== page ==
Alkalophilic Bacillus - Applied and Environmental Microbiology

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An enzyme which catalyzes decarboxylation of phenylalanine and tyrosine is known in animals and bacteria as aromatic L-amino acid decarboxylase (2).

Vol. 59, No. 8

APPLIED AND ENVIRONMENTAL MICROBIOLOGY, Aug. 1993, p. 2720-2722 0099-2240/93/082720-03$02.00/0

An Alkalophilic Bacillus NOBUKO


Produces 2-Phenylethylamine


AND TAIRO OSHIMA1* Department of Life Science, Tokyo Institute of Technology, Nagatsuta, Yokohama 227,1 Faculty of Pharmaceutical Sciences, Josai University, Sakado, Saitama 350-02,2 and Department of Chemistry, Tokyo Institute of Technology, Ookayama, Meguro-ku, Tokyo 152 Japan

Received 13 October 1992/Accepted 29 May 1993

A large amount of 2-phenylethylamine was produced in cells of alkalophilic Bacilus sp. strain YN-2000. This amine is secreted in the medium during the cell growth. The amounts of 2-phenylethylamine in both cells and medium change upon changing the pH of the medium.

Polyamines are thought to play important roles in cellular physiology, such as protein synthesis and cell division (10). Polyamines also respond to environmental stresses and cellular polyamine composition changes upon change of external conditions (7, 10). In the course of our study on the distribution of polyamines in microorganisms under extreme conditions, we detected an unidentified basic compound in an extract of alkalophilic Bacillus sp. strain YN-2000 (3, 5). In this report, we describe the chemical structure of the unknown compound. Alkalophilic bacteria were aerobically grown at 37°C in a nutrient medium (3) supplemented with 1.5 g of Na2HPO4- 12H20 and 0.1 g of MgCl2. 6H20 in 1,000 ml of distilled water. The pH of the medium was kept at 9.5 during growth by adding solid Na2CO3. In some experiments, we attempted to grow strain YN-2000 in a synthetic medium and found that this strain requires methionine as an essential amino acid. Some vitamins were also essential for the growth. A synthetic medium used in this study is composed of 20 g of sucrose, 20 g of sodium glutamate, 50 mg of methionine, 1.0 g of Na2HPO4. 12H20, 2.0 g of NaCl, 100 ,tg of biotin, 1 mg of thiamine, 0.1 g of MgCl2- 6H20, and 0.025 g of CaCl2. 2H20 in 1,000 ml of distilled water. MgCl2 and CaCl2 were added after the autoclaving. This alkalophile can grow on glucose, maltose, or sucrose as a carbon source and sodium glutamate as a nitrogen source in the presence of methionine, vitamins, and minerals. Amines extracted from the cells or from the culture medium were analyzed as described previously (6) with a slight modification. Amines were detected by using a spectrofluorometer (Hitachi 204-A) after reaction with an ophthalaldehyde solution (4). The unknown compound was eluted after spermine was eluted under the analytical conditions. The unknown amine was purified by repeated chromatographic separation with a column (1.6-cm diameter by 20 cm high) of Dowex 5OW-X4 (H+ form; Dow Chemical Co.). The fractions containing the unknown amine were collected and evaporated to dryness. Since the unknown amine was secreted into the culture medium, one-step isolation of this amine from both the cells and the medium was devised for a large scale preparation. To the culture medium of late log phase of the alkalophile was added 50% trichloroacetic acid to make a final concen-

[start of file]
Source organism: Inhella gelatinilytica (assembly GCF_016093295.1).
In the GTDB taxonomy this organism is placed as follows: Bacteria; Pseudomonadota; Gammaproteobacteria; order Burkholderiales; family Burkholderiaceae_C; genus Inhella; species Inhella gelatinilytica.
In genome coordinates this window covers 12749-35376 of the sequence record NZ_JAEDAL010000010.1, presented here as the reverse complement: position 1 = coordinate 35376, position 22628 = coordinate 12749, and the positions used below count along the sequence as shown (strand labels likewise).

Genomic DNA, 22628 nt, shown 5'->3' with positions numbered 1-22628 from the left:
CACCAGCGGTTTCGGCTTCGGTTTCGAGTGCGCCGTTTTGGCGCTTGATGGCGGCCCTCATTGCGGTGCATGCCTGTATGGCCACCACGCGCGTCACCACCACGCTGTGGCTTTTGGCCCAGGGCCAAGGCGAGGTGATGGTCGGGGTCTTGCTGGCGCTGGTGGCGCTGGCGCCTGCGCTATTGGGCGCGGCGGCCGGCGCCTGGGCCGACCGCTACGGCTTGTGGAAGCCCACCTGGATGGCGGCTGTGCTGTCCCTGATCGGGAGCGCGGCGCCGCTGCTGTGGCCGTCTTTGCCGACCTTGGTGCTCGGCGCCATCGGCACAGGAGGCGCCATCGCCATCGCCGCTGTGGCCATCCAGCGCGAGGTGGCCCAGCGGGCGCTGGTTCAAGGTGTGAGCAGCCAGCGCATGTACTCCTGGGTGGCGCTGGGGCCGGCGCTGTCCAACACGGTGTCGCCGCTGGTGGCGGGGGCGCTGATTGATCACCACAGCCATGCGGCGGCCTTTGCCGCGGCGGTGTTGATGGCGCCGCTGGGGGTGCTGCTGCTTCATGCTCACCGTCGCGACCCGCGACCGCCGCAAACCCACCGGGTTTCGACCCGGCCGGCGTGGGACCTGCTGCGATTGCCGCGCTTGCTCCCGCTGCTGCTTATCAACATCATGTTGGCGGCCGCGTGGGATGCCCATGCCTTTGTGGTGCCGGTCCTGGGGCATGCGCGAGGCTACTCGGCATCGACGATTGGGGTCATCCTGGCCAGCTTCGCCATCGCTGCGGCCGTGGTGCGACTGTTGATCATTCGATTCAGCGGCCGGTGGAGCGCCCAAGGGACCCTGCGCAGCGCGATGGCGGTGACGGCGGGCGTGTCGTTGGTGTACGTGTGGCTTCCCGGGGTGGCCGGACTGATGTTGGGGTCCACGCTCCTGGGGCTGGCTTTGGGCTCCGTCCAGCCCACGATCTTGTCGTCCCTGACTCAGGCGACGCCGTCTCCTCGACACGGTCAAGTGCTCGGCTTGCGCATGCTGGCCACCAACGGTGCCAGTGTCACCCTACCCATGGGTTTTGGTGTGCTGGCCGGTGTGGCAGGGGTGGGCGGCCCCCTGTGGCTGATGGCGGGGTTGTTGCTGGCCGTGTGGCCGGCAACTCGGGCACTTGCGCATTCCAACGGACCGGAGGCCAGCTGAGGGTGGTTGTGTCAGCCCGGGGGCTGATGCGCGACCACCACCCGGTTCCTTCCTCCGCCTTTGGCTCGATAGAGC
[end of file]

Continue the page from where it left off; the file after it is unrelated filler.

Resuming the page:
tration of 5%. After the mixture was centrifuged, solid sodium hydroxide was added to the supernatant to make its pH 12.5. The amine was extracted with ethyl acetate for three times from the medium and then extracted with 1 N hydrochloric acid from the ethyl acetate. The colorless aqueous layer was applied to the cation exchange resin column as described above. 1H- and proton decoupled 13C-nuclear magnetic resonance (NMR) spectra were measured with a JEOL FX-90Q (90MHz) spectrometer. Infrared spectra were recorded on a Hitachi 260-10 spectrophotometer. UV absorption was measured with Beckman DU-40 after the sample was dissolved in 0.1 N hydrochloric acid. Gas chromatography-mass spectra were recorded on a JEOL JMS-DX300 mass spectrometer, and samples were introduced after being derivatized with heptafluorobutyric anhydride. The amine composition of alkalophile YN-2000 grown in a nutrient medium at pH 9.5 and 37°C and harvested at the middle log phase is shown in Table 1. The cells contained spermidine as the major polyamine and putrescine as a minor component. A small amount of spermine was also detected, and the bacterium is able to synthesize this polyamine since spermine was detected in the cells grown in a synthetic medium. In addition to these polyamines, the alkalophile produces a large amount of an unknown compound. The unknown compound was purified and analyzed by physicochemical measurements. In the 'H-NMR spectrum, three signals were observed at 3.0 ppm (triplet), 3.2 ppm (triplet) and 7.4 ppm (broad), respectively. Six signals found in the 13C-NMR spectrum and their possible assignments (6, TABLE 1. Polyamine and 2-phenylethylamine contents of various alkalophilic Bacillus spp. Amt detected (nmol/g [W/wt])b


Bacillus sp. YN-2000 Bacillus sp. YN-1 B. alkalophilus B. firmus RAB RA-1 B. finnus OF-4





25 tr tr 23 29

2,100 109 248 1,223 2,167

65 4 107 307 467


a Strains YN-2000 and YN-1 were provided by Y. Nosoh,


University, and B. alkalophilus (ATCC27647), B. firmus RAB RA-1 (Sm'),

and its homologous strain OF-4 were provided by Y. Imae, Nagoya UniversitK. *

Corresponding author.

ND, not detected. For other abbreviations, see the legend to Fig. 3.


VOL. 59, 1993







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